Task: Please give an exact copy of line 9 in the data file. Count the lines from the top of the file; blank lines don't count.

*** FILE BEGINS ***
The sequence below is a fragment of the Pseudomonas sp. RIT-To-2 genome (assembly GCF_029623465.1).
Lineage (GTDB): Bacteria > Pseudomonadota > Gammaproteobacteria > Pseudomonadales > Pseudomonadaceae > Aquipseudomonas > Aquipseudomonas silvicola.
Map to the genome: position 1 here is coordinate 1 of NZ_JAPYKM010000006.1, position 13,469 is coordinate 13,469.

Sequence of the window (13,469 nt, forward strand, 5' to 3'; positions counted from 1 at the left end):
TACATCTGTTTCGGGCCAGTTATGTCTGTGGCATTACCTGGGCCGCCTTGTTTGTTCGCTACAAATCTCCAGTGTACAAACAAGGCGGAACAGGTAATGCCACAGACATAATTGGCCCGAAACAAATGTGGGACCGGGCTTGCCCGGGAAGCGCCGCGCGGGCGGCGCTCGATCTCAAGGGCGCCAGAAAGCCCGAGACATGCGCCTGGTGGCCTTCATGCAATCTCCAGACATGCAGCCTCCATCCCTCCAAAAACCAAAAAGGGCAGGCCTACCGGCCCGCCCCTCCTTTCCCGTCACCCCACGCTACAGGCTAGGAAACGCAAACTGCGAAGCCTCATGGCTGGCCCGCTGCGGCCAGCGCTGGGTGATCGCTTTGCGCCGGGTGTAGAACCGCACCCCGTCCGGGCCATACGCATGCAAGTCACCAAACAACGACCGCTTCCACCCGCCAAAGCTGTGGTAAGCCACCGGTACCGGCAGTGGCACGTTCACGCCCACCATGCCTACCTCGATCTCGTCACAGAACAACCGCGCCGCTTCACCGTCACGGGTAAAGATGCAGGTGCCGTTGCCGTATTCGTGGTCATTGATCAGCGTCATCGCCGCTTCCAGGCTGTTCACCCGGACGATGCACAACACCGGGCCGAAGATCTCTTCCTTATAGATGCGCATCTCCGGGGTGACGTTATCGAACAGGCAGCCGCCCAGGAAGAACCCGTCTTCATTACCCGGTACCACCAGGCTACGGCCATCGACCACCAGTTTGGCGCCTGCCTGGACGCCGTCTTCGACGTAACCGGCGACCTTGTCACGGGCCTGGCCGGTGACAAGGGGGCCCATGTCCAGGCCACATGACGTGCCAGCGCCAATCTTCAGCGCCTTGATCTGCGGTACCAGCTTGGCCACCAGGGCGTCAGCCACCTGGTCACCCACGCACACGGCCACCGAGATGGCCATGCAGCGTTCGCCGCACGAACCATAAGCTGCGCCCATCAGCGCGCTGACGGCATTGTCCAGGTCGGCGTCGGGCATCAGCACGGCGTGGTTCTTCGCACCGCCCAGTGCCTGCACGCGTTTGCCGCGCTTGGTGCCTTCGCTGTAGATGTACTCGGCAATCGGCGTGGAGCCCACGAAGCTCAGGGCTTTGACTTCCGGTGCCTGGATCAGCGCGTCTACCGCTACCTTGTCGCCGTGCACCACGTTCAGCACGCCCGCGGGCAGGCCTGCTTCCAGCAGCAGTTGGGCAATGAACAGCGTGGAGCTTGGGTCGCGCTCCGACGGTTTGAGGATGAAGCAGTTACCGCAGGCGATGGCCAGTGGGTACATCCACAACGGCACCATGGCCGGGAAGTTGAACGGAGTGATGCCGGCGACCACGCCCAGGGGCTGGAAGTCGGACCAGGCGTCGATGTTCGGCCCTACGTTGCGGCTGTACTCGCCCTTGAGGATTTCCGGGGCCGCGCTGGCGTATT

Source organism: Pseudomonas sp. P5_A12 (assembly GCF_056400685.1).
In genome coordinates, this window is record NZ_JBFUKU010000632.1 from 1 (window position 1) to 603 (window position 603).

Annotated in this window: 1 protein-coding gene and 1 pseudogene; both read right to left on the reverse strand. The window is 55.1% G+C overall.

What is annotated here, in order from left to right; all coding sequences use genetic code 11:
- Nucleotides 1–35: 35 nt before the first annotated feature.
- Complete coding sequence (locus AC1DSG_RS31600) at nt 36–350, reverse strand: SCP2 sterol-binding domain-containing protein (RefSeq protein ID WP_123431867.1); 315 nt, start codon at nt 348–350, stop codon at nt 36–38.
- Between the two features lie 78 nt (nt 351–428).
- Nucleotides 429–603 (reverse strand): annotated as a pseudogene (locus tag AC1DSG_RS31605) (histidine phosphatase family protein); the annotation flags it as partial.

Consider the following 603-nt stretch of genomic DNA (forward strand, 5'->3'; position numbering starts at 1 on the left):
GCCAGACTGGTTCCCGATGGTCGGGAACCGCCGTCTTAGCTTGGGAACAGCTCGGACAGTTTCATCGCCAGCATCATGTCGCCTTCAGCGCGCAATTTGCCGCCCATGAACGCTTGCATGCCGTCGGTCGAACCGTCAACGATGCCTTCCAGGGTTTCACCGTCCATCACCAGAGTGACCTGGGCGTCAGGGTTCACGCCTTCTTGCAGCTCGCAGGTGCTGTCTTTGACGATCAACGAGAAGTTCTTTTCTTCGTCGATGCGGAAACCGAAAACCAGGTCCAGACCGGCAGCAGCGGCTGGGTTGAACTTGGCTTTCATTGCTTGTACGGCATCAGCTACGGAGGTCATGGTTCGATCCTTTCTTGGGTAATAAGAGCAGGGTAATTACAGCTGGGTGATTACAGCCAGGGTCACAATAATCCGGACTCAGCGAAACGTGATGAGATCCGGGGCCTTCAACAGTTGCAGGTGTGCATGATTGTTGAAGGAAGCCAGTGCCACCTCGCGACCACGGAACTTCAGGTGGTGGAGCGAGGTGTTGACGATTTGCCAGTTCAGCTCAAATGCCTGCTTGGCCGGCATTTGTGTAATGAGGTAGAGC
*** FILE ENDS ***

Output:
What is annotated here, in order from left to right; all coding sequences use genetic code 11: